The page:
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This post was written by Yahoo! Sports - NHL - New York Islanders News on June 24, 2016 at 3:53 pm

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2016 NHL Draft Tracker: First-round picks & scouting reports (Yahoo Sports)

2016 NHL Draft Tracker: Follow the team-by-team picks in the first round of the draft, with a scouting report on each player.

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This post was written by Yahoo! Sports - NHL - New York Islanders News on June 24, 2016 at 2:27 pm

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Draft day drama; Predators owner sues; Jordie Benn extended (Puck Headlines) (Puck Daddy)

Here are your Puck Headlines: A glorious collection of news and views collected from the greatest blogosphere in sports and the few, the proud, the mainstream hockey media. Have a link you want to submit? Email us at  puckdaddyblog@yahoo.com .

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This post was written by Yahoo! Sports - NHL - New York Islanders News on June 24, 2016 at 1:55 pm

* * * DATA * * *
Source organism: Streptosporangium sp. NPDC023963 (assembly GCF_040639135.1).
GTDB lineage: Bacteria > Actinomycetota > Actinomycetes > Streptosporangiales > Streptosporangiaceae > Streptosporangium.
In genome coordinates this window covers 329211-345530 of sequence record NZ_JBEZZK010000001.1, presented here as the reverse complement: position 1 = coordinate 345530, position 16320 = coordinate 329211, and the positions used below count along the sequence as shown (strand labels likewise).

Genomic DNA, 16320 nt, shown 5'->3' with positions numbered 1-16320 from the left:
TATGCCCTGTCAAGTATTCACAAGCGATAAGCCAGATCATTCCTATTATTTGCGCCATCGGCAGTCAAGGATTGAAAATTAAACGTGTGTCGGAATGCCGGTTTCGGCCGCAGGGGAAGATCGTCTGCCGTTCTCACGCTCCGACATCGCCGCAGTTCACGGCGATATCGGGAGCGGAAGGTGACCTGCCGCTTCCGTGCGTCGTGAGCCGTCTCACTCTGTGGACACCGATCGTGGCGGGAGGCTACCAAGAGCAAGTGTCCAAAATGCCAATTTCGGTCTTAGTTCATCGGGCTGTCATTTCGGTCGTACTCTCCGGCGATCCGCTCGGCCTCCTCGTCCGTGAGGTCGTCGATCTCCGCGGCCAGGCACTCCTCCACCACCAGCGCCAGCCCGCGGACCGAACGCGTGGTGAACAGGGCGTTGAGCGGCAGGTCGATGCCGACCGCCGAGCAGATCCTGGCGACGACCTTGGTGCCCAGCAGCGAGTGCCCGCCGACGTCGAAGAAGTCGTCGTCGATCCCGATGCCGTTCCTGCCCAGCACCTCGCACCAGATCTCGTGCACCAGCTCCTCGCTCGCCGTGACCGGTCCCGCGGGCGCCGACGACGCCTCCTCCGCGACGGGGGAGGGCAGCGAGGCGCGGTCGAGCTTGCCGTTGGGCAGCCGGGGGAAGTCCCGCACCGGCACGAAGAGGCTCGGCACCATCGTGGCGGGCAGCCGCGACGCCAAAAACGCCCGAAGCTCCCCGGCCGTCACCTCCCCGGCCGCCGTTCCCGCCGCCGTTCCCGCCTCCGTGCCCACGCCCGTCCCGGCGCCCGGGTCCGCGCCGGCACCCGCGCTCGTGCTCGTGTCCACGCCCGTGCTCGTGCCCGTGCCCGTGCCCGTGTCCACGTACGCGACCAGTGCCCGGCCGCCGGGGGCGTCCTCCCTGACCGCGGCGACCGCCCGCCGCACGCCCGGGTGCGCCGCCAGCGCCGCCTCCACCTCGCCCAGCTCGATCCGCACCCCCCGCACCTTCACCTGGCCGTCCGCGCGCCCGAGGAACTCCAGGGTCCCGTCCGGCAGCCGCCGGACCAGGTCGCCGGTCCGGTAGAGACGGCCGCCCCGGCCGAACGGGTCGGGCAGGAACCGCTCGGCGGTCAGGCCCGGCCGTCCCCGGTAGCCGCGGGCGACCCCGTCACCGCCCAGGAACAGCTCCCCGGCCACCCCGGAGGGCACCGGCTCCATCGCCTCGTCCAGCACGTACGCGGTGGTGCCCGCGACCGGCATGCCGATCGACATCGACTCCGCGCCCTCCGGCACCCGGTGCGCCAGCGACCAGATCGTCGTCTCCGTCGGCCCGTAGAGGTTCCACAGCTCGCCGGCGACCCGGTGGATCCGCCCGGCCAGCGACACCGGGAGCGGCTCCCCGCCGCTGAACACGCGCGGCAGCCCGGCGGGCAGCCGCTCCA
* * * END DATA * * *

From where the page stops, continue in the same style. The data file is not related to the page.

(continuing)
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Castron handling 1st draft as Devils director of scouting (The Associated Press)

The NHL draft is nothing new for Paul Castron. The New Jersey Devils director of scouting was hired by general manager Ray Shero after spending the previous 16 seasons with the Columbus Blue Jackets, including the last nine as director of amateur scouting. Coming off a fourth straight year missing the playoffs, New Jersey will have nine picks, including the 11th overall.

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This post was written by Yahoo! Sports - NHL - New York Islanders News on June 23, 2016 at 3:57 pm

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Shea Weber wins all-important Mark Messier Leadership Award (Puck Daddy)